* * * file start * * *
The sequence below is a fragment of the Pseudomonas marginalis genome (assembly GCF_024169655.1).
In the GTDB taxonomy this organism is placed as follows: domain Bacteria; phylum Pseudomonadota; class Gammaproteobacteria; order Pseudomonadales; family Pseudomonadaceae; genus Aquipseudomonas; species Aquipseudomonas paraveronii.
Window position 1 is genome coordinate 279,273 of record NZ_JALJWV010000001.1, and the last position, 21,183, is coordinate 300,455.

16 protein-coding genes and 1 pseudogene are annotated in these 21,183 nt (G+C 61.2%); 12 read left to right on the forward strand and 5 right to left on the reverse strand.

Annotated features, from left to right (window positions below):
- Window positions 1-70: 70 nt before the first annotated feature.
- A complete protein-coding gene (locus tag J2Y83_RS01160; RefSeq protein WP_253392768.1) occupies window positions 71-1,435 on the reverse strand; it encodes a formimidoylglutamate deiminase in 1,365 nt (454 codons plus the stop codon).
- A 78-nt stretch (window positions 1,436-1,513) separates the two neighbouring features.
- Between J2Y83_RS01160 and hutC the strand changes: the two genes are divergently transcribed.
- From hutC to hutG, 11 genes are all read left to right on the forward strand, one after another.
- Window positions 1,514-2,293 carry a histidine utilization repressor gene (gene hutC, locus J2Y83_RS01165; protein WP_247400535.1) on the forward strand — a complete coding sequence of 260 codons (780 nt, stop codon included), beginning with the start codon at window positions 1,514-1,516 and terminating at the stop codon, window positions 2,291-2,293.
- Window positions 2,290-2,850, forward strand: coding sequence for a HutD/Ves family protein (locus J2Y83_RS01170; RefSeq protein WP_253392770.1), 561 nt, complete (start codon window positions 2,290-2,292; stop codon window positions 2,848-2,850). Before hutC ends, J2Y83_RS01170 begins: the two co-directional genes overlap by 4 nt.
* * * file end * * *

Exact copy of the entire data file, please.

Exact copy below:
The sequence below is a fragment of the Pseudomonas marginalis genome (assembly GCF_024169655.1).
In the GTDB taxonomy this organism is placed as follows: domain Bacteria; phylum Pseudomonadota; class Gammaproteobacteria; order Pseudomonadales; family Pseudomonadaceae; genus Aquipseudomonas; species Aquipseudomonas paraveronii.
Window position 1 is genome coordinate 279,273 of record NZ_JALJWV010000001.1, and the last position, 21,183, is coordinate 300,455.

16 protein-coding genes and 1 pseudogene are annotated in these 21,183 nt (G+C 61.2%); 12 read left to right on the forward strand and 5 right to left on the reverse strand.

Annotated features, from left to right (window positions below):
- Window positions 1-70: 70 nt before the first annotated feature.
- A complete protein-coding gene (locus tag J2Y83_RS01160; RefSeq protein WP_253392768.1) occupies window positions 71-1,435 on the reverse strand; it encodes a formimidoylglutamate deiminase in 1,365 nt (454 codons plus the stop codon).
- A 78-nt stretch (window positions 1,436-1,513) separates the two neighbouring features.
- Between J2Y83_RS01160 and hutC the strand changes: the two genes are divergently transcribed.
- From hutC to hutG, 11 genes are all read left to right on the forward strand, one after another.
- Window positions 1,514-2,293 carry a histidine utilization repressor gene (gene hutC, locus J2Y83_RS01165; protein WP_247400535.1) on the forward strand — a complete coding sequence of 260 codons (780 nt, stop codon included), beginning with the start codon at window positions 1,514-1,516 and terminating at the stop codon, window positions 2,291-2,293.
- Window positions 2,290-2,850, forward strand: coding sequence for a HutD/Ves family protein (locus J2Y83_RS01170; RefSeq protein WP_253392770.1), 561 nt, complete (start codon window positions 2,290-2,292; stop codon window positions 2,848-2,850). Before hutC ends, J2Y83_RS01170 begins: the two co-directional genes overlap by 4 nt.